0.01

0.002

0.13

0.04

31

0.003

14.5

0.004

25.6

SW-35

10/23/2013

RP

28.7

190

7.27

1.51

0.70

0.02

0.002

0.15

0.05

53

0.008

10.3

 

29.8

SW-51

10/15/2012

RP

33.6

309

8.72

1.57

0.66

0.03

0.003

0.15

0.04

51

0.009

13.3

0.004

37.6

SW-53

10/15/2012

RP

30.5

349

8.19

0.66

0.29

0.01

0.002

0.06

0.04

34

 

7.0

0.003

16.6

SW-53

10/25/2013

RP

29.8

189

7.36

1.51

0.69

0.02

0.002

0.13

0.04

48

 

8.3

 

31.0

SW-55

10/17/2012

RP

29.3

228

8.06

1.97

0.92

0.02

0.011

0.20

0.05

56

0.004

17.0

0.005

45.4

SW-59

10/17/2012

RP

32.5

333

8.89

4.33

1.97

0.02

0.005

0.30

0.07

107

0.006

31.3

0.008

91.7

SW-60

10/17/2012

RP

32.5

333

8.89

4.33

1.97

0.01

0.003

0.30

0.08

106

0.014

30.9

0.008

89.8

SW-65

10/19/2012

RP

32.5

259

8.58

1.34

0.58

0.02

0.003

0.11

0.04

43

0.009

10.9

0.004

29.5

RW-02

10/26/2013

RW

22.5

212

6.56

0.01

0.01

0.01

  

0.02

1

0.011

0.1

 

0.1

RW-03

10/26/2013

RW

22.3

213

6.6

0.01

0.01

    

1

 

0.1

 

0.1

RW-04

10/27/2013

RW

26.3

95

8.72

0.08

0.04

0.12

  

0.00

10

 

3.2

 

0.3

SW-07

5/16/2012

SP

30.2

419

8.35

31.34

17.46

0.05

0.002

2.23

0.24

299

0.006

368.6

0.007

771.3

SW-09

5/16/2012

SP

30.6

434

8.23

28.03

15.32

0.05

0.012

2.08

0.30

230

0.005

324.8

0.006

662.3

SW-10

5/16/2012

SP

32.2

445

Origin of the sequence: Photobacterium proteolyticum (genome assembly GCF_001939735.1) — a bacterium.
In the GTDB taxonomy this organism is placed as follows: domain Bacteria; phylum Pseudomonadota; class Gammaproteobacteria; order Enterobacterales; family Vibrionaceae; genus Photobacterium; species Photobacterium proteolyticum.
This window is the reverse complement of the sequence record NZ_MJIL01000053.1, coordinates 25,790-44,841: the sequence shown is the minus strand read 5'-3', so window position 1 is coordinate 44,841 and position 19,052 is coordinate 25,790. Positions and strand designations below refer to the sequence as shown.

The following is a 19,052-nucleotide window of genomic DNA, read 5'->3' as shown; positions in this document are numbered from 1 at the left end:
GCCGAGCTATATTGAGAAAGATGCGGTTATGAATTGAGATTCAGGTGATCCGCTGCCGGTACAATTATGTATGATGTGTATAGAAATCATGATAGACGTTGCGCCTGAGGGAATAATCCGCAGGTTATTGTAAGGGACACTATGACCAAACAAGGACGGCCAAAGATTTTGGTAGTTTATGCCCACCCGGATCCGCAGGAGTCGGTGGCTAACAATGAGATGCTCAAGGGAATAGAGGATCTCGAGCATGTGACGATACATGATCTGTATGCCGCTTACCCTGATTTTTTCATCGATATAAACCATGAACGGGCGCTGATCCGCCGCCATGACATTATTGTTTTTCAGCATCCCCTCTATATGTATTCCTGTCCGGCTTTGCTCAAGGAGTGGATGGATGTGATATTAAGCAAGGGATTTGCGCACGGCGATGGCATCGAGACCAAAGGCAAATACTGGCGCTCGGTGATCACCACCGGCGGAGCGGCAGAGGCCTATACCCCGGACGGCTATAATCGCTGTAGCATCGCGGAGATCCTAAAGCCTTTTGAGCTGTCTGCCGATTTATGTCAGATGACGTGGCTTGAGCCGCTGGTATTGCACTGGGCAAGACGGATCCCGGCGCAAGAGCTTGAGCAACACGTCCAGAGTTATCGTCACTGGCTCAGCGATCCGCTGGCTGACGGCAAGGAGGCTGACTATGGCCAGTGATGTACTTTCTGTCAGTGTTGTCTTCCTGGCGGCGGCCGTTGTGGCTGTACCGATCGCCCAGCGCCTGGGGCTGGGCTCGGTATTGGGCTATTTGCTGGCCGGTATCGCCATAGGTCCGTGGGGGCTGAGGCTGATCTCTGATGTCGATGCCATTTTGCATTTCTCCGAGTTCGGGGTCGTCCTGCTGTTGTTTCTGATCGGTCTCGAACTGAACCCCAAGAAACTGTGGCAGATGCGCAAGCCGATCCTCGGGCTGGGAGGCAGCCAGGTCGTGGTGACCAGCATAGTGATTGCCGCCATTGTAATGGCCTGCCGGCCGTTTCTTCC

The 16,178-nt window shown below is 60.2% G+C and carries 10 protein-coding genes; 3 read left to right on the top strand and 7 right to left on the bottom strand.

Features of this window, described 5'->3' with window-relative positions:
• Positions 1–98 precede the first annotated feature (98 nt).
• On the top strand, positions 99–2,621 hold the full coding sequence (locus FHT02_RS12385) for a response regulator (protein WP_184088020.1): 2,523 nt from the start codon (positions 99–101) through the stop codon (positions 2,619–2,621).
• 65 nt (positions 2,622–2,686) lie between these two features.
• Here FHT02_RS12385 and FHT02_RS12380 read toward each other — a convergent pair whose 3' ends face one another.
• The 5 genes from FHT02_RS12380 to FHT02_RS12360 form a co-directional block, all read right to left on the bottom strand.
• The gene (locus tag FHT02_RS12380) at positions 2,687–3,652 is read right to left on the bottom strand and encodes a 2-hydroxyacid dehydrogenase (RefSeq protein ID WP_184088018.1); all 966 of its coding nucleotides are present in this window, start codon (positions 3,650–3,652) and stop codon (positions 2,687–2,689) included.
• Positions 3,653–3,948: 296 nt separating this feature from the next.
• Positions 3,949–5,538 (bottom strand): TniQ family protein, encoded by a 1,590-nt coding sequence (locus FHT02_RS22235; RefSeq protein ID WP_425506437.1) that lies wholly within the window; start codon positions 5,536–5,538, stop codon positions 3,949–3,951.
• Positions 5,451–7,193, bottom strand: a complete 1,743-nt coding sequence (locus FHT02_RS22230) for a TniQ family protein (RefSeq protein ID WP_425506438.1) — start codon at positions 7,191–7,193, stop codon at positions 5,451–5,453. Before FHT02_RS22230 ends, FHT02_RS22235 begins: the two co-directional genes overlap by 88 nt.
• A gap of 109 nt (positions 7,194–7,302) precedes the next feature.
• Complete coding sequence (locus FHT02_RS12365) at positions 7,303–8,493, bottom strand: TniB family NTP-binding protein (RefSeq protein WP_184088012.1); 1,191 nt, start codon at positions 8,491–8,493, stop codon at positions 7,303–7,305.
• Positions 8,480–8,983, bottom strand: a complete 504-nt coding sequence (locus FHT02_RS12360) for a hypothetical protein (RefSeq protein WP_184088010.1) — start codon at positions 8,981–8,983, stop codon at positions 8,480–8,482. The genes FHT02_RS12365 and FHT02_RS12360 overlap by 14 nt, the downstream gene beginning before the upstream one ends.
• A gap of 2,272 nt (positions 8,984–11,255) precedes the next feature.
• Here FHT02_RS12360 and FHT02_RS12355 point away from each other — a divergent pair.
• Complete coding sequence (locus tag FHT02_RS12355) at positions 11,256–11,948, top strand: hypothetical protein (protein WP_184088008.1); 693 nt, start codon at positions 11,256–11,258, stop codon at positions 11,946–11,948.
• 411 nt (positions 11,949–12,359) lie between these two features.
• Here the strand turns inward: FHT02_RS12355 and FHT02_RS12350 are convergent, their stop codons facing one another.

7.68

25.32

13.27

0.05

0.015

1.78

0.26

240

0.017

296.1

0.007

607.0

SW-100

5/4/2013

SP

31.8

77

7.95

28.16

15.03

0.07

0.053

2.86

0.35

252

0.007

282.3

0.024

668.9

SW-103

5/7/2013

SP

34.1

168

8.79

8.13

3.75

0.08

0.023

0.73

0.16

274

0.031

78.3

0.025

201.7

SW-14

5/18/2012

SP

31.7

430

8.58

21.17

11.03

0.07

0.033

0.90

0.46

408

0.015

166.3

0.015

478.3

SW-16

5/18/2012

SP

33.4

449

8.03

32.00

16.76

0.05

0.010

2.49

0.28

259

0.007

385.1

0.007

765.1

SW-20

5/19/2012

SP

34.0

459

7.94

30.57

15.76

0.05

0.004

2.22

0.45

261

0.020

347.9

0.009

724.0

SW-20

5/6/2013

SP

30.1

174

8.5

27.97

15.44

0.07

0.043

2.48

0.23

246

 

256.8

0.025

614.5

SW-24

5/20/2012

SP

39.2

451

8.02

27.76

12.87

0.05

0.021

1.91

0.40

235

0.007

308.2

0.007

633.8

SW-24

5/7/2013

SP

33.3

174

7.54

28.35

14.70

0.06

0.024

2.50

0.32

245

0.009

279.6

0.024

684.1

SW-29

5/21/2012

SP

34.8

473

8.33

22.25

10.96

0.05

0.010

1.26

0.27

391

0.005

225.9

0.011

520.6

SW-29

5/6/2013

SP

30.3

67

8.71

21.65

11.62

0.06

 

1.01

0.80

250

0.010

96.4

0.024

455.4

SW-31

5/22/2012

SP

35.9

426

8.11

35.74

18.05

0.06

0.014

2.76

0.21

287

0.007

432.7

0.006

847.1

SW-31

5/5/2013

SP

26.3

95

7.57

34.82

21.28

0.08

0.052

3.32

0.19

303

0.031

321.3

0.030

811.4

SW-34

5/23/2012

SP

31.4

474

7.33

35.32

19.44

0.05

0.025

2.70

0.22

287

0.009

416.3

0.008

829.1

SW-35

5/19/2012

SP

31.4

468

7.6

30.89

16.77

0.06

0.016

2.22

0.35

297

0.027

350.4

0.007

721.3

SW-35

5/6/2013

SP

30.5

171

8.41

29.36

16.15

0.07

0.040

2.98

0.32

237

0.019

270.4

0.026

674.0

SW-105

10/22/2013

TC

28.4

180

7.29

0.68

0.31

0.02

0.003

0.05

0.03

40

 

4.5

 

15.8

SW-50

10/15/2012

TC

30.5

348

8.03

0.52

0.22

0.01

0.002

0.05

0.04

31

 

5.5

0.002

11.2

SW-58

10/17/2012

TC

33.2

282

8.89

0.82

0.34

0.02

0.003

0.06

0.04

34

0.005

8.2

0.003

17.1

SW-61

10/18/2012

TC

30.5

286

8.26

0.83

0.36

0.01

0.003

0.07

0.04

34

0.003

7.8

0.003

17.2

SW-62

10/18/2012

TC

30.0

329

8.3

0.79

0.35

0.01

0.007

0.06

0.04

34

0.004

7.5

0.003

17.0

SW-64

10/19/2012

TC

30.6

289

8.2

0.71

0.31

0.02

0.005

0.06

0.04

34

0.003

6.9

0.003

15.4

TC-09

10/23/2013

TC

26.8

200

7.01

0.85

0.40

0.02

0.003

0.07

0.03

46

0.013

3.8

 

19.7

TC-10

10/24/2013

TC

28.6

180

7.62

2.31

1.10

0.03

0.028

0.19

0.05

53

0.022

14.5

0.023

42.8

TC-11

10/25/2013

TC